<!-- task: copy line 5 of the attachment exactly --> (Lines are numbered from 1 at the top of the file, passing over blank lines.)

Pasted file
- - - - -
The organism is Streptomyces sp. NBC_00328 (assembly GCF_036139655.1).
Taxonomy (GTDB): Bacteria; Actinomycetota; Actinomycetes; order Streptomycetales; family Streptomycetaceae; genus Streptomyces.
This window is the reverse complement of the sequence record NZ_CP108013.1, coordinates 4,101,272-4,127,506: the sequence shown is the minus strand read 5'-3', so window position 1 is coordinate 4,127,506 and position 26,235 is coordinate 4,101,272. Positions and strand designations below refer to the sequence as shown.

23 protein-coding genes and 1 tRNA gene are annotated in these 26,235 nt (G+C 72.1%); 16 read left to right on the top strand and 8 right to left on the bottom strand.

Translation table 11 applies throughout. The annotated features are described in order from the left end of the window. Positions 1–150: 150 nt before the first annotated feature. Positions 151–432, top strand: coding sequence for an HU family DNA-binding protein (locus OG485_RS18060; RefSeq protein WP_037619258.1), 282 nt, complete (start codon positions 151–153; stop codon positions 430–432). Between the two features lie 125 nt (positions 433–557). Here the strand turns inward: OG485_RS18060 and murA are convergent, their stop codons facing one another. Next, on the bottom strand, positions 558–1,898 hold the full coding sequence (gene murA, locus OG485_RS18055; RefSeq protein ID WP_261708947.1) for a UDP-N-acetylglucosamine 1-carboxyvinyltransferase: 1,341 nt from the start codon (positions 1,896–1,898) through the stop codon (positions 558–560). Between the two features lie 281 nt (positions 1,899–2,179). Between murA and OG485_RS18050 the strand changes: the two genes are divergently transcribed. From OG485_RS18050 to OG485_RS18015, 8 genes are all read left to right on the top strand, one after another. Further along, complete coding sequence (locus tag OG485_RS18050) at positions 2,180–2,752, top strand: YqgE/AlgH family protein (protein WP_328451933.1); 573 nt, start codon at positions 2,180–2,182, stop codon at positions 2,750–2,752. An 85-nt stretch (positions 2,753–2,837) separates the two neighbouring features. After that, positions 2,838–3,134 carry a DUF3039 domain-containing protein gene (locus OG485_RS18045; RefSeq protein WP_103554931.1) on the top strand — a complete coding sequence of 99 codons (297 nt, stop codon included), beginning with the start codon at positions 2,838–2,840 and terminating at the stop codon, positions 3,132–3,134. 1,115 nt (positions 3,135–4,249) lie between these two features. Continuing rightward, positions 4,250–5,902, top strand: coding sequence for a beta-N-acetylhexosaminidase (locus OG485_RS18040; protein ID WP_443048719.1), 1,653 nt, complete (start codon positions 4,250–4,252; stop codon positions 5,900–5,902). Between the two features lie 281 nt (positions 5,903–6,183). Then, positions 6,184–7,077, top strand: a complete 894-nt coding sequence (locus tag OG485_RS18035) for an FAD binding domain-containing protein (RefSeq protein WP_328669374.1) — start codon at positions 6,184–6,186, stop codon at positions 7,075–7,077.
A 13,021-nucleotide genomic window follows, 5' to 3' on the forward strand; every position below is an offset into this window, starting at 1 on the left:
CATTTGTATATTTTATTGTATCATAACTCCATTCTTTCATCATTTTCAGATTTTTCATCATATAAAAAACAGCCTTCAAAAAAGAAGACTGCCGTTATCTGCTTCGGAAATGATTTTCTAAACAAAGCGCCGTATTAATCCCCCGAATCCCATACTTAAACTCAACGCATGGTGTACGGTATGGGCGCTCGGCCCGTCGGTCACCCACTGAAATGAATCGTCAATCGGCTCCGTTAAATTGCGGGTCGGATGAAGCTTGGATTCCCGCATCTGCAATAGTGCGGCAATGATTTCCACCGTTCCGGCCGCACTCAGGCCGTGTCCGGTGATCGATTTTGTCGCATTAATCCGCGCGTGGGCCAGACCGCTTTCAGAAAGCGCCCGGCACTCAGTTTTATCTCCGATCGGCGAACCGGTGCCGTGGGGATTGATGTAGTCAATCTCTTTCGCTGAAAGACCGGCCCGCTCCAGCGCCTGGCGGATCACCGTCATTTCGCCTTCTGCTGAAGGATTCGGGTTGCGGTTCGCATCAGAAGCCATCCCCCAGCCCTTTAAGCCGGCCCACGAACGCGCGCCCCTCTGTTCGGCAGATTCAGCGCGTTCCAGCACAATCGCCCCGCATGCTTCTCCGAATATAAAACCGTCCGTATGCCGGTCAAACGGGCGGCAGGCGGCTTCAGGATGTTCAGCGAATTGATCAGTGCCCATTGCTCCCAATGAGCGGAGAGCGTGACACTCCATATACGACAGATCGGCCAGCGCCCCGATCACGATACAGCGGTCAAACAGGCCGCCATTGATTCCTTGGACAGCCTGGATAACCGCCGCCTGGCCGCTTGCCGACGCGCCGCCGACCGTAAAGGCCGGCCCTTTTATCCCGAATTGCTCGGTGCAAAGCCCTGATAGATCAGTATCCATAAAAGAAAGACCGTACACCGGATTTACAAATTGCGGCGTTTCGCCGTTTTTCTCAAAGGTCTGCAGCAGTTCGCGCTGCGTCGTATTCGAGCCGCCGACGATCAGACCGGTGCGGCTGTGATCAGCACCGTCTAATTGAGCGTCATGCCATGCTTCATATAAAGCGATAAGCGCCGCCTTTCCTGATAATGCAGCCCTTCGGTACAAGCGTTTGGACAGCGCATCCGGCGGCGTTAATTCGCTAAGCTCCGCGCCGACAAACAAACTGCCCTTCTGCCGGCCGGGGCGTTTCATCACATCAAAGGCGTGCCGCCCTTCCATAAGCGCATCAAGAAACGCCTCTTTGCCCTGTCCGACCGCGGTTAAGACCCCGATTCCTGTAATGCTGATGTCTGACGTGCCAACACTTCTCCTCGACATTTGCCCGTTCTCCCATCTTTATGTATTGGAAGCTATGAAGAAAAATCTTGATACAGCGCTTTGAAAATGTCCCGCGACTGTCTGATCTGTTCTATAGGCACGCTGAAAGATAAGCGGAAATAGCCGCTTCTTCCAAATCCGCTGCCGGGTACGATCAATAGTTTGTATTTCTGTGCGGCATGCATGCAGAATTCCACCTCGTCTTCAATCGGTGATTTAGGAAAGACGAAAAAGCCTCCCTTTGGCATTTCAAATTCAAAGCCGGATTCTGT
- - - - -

Translation table 11 applies throughout. The annotated features are described in order from the left end of the window. Positions 1–150: 150 nt before the first annotated feature. Positions 151–432, top strand: coding sequence for an HU family DNA-binding protein (locus OG485_RS18060; RefSeq protein WP_037619258.1), 282 nt, complete (start codon positions 151–153; stop codon positions 430–432). Between the two features lie 125 nt (positions 433–557). Here the strand turns inward: OG485_RS18060 and murA are convergent, their stop codons facing one another. Next, on the bottom strand, positions 558–1,898 hold the full coding sequence (gene murA, locus OG485_RS18055; RefSeq protein ID WP_261708947.1) for a UDP-N-acetylglucosamine 1-carboxyvinyltransferase: 1,341 nt from the start codon (positions 1,896–1,898) through the stop codon (positions 558–560). Between the two features lie 281 nt (positions 1,899–2,179). Between murA and OG485_RS18050 the strand changes: the two genes are divergently transcribed. From OG485_RS18050 to OG485_RS18015, 8 genes are all read left to right on the top strand, one after another. Further along, complete coding sequence (locus tag OG485_RS18050) at positions 2,180–2,752, top strand: YqgE/AlgH family protein (protein WP_328451933.1); 573 nt, start codon at positions 2,180–2,182, stop codon at positions 2,750–2,752. An 85-nt stretch (positions 2,753–2,837) separates the two neighbouring features. After that, positions 2,838–3,134 carry a DUF3039 domain-containing protein gene (locus OG485_RS18045; RefSeq protein WP_103554931.1) on the top strand — a complete coding sequence of 99 codons (297 nt, stop codon included), beginning with the start codon at positions 2,838–2,840 and terminating at the stop codon, positions 3,132–3,134. 1,115 nt (positions 3,135–4,249) lie between these two features. Continuing rightward, positions 4,250–5,902, top strand: coding sequence for a beta-N-acetylhexosaminidase (locus OG485_RS18040; protein ID WP_443048719.1), 1,653 nt, complete (start codon positions 4,250–4,252; stop codon positions 5,900–5,902). Between the two features lie 281 nt (positions 5,903–6,183). Then, positions 6,184–7,077, top strand: a complete 894-nt coding sequence (locus tag OG485_RS18035) for an FAD binding domain-containing protein (RefSeq protein WP_328669374.1) — start codon at positions 6,184–6,186, stop codon at positions 7,075–7,077.